Tuesday, April 17, 2018

Leaders that don’t listen and social media

The mayor’s last stand…
Neilsen: The Council was split.
Gallup: Did he have the numbers?
Neilsen: He was in a corner. Most council members against him. Dredging up the darkest crisis management strategies, he used fake news press releases, commissioned fake surveys to support his position and hired business reps to speak at council, to say that the his plan would bring more jobs and lower taxes.
Gallup: Did it work?
Neilsen: It was close. But the opposition marshaled its speakers, arguing that the surveys were flawed, that the mayor’s plan was not moral nor legal. They spoke persuasively. But in the end the mayor was defeated, 7 to 5, claiming that he’d been defeated by a vocal minority on social media.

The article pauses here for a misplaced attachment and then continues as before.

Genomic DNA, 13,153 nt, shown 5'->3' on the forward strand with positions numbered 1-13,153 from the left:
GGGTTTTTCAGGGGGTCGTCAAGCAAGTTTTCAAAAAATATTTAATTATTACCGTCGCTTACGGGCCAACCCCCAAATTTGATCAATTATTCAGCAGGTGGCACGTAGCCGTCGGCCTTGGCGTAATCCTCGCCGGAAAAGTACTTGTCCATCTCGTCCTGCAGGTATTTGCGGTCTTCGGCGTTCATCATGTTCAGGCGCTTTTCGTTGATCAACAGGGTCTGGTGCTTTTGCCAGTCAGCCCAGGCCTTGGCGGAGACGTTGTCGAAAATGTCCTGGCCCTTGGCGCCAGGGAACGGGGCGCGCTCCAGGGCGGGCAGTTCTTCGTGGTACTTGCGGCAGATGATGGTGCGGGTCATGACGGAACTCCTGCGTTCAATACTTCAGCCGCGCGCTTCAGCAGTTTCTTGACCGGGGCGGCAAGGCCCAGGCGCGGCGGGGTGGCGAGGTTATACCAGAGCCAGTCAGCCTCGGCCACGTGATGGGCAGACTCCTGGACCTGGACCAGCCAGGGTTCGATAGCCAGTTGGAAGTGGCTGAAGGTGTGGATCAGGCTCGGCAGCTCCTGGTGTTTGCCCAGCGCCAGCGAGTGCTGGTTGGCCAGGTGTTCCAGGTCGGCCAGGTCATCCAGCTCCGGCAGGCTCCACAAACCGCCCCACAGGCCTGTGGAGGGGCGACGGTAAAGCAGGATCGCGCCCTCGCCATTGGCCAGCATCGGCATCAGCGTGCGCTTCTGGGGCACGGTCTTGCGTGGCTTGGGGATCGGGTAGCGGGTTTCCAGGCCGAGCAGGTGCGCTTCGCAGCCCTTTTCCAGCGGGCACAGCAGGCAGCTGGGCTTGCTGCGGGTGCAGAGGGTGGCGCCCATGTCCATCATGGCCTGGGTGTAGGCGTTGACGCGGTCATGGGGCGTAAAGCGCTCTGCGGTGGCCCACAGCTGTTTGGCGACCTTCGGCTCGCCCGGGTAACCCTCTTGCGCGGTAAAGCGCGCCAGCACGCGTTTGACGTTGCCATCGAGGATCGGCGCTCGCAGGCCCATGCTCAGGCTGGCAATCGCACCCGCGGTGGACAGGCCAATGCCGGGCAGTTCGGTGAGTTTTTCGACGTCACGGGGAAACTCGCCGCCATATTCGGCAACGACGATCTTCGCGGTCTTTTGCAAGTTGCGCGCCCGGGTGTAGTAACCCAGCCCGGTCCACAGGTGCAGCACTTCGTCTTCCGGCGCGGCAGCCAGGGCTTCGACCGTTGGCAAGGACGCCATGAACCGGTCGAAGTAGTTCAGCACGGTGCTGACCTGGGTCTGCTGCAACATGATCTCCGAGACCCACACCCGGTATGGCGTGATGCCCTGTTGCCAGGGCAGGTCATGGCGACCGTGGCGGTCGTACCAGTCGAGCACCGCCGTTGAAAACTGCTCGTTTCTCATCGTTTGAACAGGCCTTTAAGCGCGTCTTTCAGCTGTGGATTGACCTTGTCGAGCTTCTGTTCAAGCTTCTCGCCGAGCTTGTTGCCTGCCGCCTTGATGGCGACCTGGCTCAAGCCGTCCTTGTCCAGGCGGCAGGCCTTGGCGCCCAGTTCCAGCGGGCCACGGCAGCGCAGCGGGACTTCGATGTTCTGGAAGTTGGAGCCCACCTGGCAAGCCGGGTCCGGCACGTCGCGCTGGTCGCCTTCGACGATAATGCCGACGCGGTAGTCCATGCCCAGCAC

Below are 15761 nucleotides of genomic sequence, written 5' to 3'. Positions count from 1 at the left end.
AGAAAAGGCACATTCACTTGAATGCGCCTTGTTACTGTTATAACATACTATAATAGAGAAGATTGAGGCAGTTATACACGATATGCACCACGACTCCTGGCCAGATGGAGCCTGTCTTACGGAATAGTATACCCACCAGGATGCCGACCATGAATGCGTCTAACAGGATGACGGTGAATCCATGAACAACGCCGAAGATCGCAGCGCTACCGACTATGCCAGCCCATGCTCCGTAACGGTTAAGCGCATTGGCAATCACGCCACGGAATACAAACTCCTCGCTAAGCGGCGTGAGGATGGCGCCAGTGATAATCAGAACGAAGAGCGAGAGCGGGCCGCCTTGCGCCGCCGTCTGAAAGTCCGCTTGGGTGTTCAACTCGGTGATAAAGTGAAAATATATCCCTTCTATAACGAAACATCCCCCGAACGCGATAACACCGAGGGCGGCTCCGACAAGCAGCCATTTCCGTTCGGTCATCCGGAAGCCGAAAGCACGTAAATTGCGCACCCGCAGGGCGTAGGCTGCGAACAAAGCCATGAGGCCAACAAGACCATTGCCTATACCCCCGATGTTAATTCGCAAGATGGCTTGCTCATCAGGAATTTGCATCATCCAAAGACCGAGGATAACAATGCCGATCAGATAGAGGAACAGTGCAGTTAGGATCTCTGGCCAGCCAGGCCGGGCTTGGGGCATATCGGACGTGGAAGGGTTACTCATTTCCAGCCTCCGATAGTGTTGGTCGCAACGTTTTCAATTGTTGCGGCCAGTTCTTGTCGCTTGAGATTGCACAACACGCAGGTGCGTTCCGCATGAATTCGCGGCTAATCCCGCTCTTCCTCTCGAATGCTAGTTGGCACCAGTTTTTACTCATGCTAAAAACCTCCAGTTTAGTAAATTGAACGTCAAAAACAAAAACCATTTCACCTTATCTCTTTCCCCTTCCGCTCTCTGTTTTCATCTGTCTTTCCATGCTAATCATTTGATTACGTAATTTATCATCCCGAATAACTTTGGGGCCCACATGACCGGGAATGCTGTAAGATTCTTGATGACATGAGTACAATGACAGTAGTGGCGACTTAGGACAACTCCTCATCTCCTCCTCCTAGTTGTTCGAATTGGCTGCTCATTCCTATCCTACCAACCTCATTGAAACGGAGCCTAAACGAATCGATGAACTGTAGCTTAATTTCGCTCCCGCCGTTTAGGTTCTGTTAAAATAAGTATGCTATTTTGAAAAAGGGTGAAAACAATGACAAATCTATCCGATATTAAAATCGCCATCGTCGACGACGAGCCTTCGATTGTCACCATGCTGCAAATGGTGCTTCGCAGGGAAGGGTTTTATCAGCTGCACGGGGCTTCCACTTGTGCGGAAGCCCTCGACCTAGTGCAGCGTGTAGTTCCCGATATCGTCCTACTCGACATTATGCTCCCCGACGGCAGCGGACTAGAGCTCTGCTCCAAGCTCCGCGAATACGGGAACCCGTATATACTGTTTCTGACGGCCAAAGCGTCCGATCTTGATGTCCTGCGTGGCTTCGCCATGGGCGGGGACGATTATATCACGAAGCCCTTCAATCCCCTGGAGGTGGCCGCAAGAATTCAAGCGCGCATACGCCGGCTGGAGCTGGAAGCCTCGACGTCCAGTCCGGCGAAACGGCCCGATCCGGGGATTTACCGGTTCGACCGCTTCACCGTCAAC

Toppled by social media
Gallup: Did he know that Estrada in the Philippines, Ben Ali in Tunisia, Gaddafi in Libya and Mubarak in Egypt were all overthrown by outrage expressed first on social media?
Neilsen: He’d said he never listens to social media. But when leaders stop listening, that is the beginning of their undoing.
When a mayor does something morally questionable, or ignores historical agreements, citizens should speak up. Research, write letters to the newspaper, text on FaceBook or Twitter, write articles, email, start a group, put up a website, hold meetings, attend council meetings, heckle.
Although the mayor mainly used traditional print media for his propaganda, digital media won the day. He had used Facebook, but when he started receiving criticism, he took himself off it.

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